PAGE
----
I only discovered Will Carver earlier this year when I read The Beresford for its blog tour in July. Wow! I loved that smart, funny, horror novel and have since acquired several of his earlier ones. Then, not even six months later comes another Will Carver novel!
Psychopaths Anonymous is narrated by Maeve, a successful marketing manager. She’s ruthlessly good at her job. She works hard, but plays harder. Maeve is an alcoholic and an attendee at AA meetings all around north London. But she’s no intention of ever giving up booze, the twelve step programme is a game to her, although once Gary, her regular group’s leader and the man she’s picked to be her sponsor introduces God into the picture in Step 3 it gets her rather worked up, she says, paraphrasing the Serenity Prayer:
God, grant me the lack of empathy to kill the ones I cannot stand, apathy for the ones I can tolerate, and detachment to know the difference. Thy kill, not mine, will be fun. (p39)
As you can see from the quote above, Maeve is not your ordinary alcoholic, she has murder on her mind, and poor Gary might be top of her list. She’s not getting the thrills she needs from AA, so she decides to start a ‘mental health support group’ for like-minded folk, and Psychopaths Anonymous is born, for Friends of Maeve. You can sense that it’s going to get messy, can’t you? What’s more after years of one-night-stands, Maeve has finally met someone. Seth is stirring up unusual emotions in her. Could he be the one?
To explain the novel much more would be to spoil all the fun. I can tell you that it is structured around the twelve steps – but Carver subverts them at every… well, step!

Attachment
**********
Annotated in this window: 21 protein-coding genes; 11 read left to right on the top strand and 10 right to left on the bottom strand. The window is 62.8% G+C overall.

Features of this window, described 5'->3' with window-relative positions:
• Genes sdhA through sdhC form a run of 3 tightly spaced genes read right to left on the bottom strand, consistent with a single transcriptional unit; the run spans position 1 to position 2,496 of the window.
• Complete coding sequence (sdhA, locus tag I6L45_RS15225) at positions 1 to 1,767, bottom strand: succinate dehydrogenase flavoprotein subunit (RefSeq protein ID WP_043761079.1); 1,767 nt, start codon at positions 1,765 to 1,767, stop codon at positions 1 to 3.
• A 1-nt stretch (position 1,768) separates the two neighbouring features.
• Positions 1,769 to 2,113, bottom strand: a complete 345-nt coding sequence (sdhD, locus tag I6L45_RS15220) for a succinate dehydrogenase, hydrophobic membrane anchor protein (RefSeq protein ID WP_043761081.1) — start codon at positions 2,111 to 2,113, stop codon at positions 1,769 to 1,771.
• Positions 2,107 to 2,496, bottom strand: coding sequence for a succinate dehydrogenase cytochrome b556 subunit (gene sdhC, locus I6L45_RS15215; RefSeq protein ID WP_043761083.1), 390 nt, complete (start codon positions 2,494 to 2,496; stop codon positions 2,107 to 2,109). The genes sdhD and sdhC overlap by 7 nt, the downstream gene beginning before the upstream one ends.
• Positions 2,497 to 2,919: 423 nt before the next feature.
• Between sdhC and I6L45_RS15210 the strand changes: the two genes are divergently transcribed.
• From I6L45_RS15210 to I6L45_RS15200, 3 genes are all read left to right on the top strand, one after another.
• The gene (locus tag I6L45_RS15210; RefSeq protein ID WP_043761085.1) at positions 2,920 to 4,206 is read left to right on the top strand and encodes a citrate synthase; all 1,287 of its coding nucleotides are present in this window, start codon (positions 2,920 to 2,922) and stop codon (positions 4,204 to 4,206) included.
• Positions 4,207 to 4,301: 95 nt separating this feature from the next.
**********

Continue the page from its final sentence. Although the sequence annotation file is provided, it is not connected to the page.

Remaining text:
This novel is violent, sassy, sexy and very funny in the darkest possible way, but alongside all the gore, it gives Carver the opportunity to comment on social problems including addiction, poverty, sex working, mental health and support groups of course.
And we also get an insight into the mind of a true psychopath in our unreliable narrator – or is she totally reliable? Hard to tell. I’ve never met a character like murderous Maeve. I had to keep reading to see what she was going to do next, and Carver manipulates his readers to make them on Maeve’s side, which is rather squirm-inducing if you stop for one moment to think about it.
If you can’t read gore, this may not be the book for you. But if you can, this is such a clever and addictive novel from one of our most innovative authors of psychological horror thrillers who’s fast becoming a cult favourite. I strongly recommend it.
Source: Review copy – thank you.
Orenda Books, paperback original, 276 pages.
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